Jo Stone Concert (FringeTIX – one night only)
Jo Stone @ Holden Street Theatres (The Studio)
11:00pm, Fri 23 Mar 2007
I’m currently sitting in the Holden Street Theatres’ bar waiting for the doors to open. There seems to be two groups of people here; everyone seems to know someone from one of these groups. Except me, I stick out like a sore thumb. I don’t know who Jo Stone is; after all, I’m only here because I felt like supporting Holden Street, and because it wasn’t much of a commute after Red Sky. And the Guide blurb…
An informal solo gig, influenced by Cocorosie, World Music and Motorhead, mixing samples from a computer with acoustic guitar, vocals and bad saxaphone. Original classics like Glenn, covers from Morrisey, Debbie Gibson, Joss Stone and Aerosmith, using the saxophone and Opera to ‘break-it-down’. Not to be missed.
…didn’t sound altogether rubbish.
Still – I’m walking into this one pretty much blind. And, as I mentioned, I’m feeling pretty alone, though I’ve just noticed another chap sitting by his lonesome. After a bit of head scratching, I recognise him as one of the What I Heard About Iraq ensemble; best not chat to him, then, lest conversation turn to that.
The doors open, and the two (large) groups of people – plus me – wander into The Studio.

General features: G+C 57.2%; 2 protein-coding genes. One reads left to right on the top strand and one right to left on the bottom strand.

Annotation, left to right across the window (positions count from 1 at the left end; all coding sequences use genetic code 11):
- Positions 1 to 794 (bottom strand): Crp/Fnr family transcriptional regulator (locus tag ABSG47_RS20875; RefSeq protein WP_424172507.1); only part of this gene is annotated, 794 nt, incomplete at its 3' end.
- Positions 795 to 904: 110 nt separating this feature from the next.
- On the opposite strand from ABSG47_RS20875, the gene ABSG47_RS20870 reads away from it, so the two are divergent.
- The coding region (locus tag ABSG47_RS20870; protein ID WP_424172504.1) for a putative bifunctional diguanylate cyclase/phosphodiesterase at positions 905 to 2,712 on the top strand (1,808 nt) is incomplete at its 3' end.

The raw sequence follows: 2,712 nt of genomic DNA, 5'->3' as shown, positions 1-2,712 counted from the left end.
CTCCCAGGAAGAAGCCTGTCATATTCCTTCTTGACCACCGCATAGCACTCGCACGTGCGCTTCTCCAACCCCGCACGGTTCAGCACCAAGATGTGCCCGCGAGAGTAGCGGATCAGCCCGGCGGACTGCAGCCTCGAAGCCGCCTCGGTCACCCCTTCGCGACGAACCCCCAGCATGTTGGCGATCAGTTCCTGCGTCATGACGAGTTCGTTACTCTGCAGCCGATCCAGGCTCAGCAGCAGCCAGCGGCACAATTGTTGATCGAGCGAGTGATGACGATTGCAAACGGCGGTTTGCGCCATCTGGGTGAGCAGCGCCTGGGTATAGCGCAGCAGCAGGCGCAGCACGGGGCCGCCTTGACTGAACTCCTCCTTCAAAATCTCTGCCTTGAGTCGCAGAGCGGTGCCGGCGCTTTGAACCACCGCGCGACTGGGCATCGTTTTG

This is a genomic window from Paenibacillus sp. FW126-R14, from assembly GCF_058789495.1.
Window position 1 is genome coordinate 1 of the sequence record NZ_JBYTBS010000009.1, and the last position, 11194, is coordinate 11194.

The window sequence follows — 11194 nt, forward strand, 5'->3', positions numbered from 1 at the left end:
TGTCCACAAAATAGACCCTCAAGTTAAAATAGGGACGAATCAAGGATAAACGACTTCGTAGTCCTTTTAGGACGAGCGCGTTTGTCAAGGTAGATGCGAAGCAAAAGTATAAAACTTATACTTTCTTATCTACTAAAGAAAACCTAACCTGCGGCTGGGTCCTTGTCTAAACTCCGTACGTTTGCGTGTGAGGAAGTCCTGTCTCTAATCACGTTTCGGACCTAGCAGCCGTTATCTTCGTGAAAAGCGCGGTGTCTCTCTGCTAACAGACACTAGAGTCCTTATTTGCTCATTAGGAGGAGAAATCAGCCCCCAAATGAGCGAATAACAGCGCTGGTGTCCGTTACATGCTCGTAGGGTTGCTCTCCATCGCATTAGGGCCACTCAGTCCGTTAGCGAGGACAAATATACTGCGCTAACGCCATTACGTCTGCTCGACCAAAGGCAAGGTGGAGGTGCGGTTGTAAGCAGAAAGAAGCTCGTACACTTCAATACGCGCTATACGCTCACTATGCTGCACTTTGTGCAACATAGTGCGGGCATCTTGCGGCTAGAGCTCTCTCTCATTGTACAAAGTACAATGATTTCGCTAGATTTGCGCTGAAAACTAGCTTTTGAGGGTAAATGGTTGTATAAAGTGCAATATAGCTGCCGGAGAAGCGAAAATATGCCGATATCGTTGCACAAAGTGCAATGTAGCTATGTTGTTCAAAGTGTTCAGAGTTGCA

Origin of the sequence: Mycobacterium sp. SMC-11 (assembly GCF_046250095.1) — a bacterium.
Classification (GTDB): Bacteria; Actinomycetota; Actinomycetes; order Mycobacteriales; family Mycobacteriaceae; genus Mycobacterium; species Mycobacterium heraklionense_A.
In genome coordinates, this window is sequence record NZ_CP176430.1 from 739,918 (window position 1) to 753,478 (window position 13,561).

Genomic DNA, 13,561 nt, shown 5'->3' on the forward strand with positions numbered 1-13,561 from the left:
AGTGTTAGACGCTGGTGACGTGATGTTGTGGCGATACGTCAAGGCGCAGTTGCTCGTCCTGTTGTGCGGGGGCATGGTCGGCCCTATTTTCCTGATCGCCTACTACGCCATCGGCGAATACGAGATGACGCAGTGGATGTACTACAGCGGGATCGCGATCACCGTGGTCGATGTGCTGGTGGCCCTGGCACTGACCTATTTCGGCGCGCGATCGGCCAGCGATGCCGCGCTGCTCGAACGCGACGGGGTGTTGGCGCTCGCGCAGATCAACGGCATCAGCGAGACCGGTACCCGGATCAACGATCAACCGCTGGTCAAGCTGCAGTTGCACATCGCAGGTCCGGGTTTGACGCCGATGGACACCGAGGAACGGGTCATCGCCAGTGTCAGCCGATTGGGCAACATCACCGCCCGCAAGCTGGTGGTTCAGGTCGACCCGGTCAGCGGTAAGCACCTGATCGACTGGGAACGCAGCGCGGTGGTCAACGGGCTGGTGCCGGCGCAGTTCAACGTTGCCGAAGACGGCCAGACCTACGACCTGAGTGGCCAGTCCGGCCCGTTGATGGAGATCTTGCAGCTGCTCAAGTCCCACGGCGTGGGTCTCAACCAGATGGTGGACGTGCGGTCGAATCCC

Jo Stone arrives atop a motorbike, befitting her posters. She’s a looker – she possesses that lovely Mary-Louise Parker thin-nosed dark-hair mystique that I find quite alluring. She quickly explains the premise for this performance – whilst in Berlin, her name was frequently being mistaken for Joss Stone, so she decided to exploit that fact. And so she performed a number of songs (including a Joss Stone cover), both singing, playing guitar and – very occasionally – sax. And dear god, her sax was bad.
But here’s the thing – the whole performance was played like one big joke. Obviously everyone present (besides me) was already “in” on the joke, because there was much laughing and hooting and hollering at the bits that – were this a ‘serious’ performance – would be utterly cringeworthy. The horrible sax, the spectacularly bad dancing by the (non-Paulo Castro) beardy bloke, the painful DVD backing movies. But the joke was delivered with such confidence, such pizzazz, such surety, that it was easy for the unaware (ie, me) to get caught up in the humour, too.
So, despite the fact that I was definitely on the outside looking in here, this was twelve bucks well spent. A very odd experience, though; and I’m not sure whether I want to be seen to condone the subsidy of other people’s in-jokes. But this one just worked.